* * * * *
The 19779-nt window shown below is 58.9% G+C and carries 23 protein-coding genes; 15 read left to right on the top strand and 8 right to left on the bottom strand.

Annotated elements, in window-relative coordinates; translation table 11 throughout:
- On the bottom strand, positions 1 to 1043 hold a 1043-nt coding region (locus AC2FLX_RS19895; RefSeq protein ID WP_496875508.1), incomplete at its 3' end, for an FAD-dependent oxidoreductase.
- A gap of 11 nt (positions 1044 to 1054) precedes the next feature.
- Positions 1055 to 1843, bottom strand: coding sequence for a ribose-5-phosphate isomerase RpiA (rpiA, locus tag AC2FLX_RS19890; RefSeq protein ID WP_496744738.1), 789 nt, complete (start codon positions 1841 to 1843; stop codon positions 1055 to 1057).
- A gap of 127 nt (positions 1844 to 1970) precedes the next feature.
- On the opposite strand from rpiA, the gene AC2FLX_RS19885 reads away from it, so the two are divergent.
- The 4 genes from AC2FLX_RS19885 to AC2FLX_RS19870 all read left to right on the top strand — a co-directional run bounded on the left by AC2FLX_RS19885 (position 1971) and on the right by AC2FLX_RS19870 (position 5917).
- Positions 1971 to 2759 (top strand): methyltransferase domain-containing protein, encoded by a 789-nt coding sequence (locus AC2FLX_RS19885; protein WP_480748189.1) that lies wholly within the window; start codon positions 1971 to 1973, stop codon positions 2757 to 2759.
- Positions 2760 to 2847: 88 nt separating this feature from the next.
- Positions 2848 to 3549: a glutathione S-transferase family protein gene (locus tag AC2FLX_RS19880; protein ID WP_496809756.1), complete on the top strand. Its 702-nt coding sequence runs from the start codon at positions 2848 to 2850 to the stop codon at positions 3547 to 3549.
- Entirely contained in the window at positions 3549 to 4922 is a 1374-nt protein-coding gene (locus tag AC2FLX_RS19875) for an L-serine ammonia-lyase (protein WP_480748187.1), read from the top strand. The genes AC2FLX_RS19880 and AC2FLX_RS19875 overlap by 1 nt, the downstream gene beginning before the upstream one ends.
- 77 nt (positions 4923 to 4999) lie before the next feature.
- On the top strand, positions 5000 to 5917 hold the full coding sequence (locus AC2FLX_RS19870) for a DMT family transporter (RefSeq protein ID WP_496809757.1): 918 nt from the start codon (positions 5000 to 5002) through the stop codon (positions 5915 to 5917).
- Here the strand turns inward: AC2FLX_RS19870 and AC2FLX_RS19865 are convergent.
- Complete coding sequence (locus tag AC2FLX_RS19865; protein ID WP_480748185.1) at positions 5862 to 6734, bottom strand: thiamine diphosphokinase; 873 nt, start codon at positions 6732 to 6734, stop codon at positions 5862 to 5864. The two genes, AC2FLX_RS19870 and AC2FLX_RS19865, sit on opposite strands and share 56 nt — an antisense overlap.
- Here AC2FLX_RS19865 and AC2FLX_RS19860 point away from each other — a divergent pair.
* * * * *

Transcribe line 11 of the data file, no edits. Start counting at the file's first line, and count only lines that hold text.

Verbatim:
- Positions 2848 to 3549: a glutathione S-transferase family protein gene (locus tag AC2FLX_RS19880; protein ID WP_496809756.1), complete on the top strand. Its 702-nt coding sequence runs from the start codon at positions 2848 to 2850 to the stop codon at positions 3547 to 3549.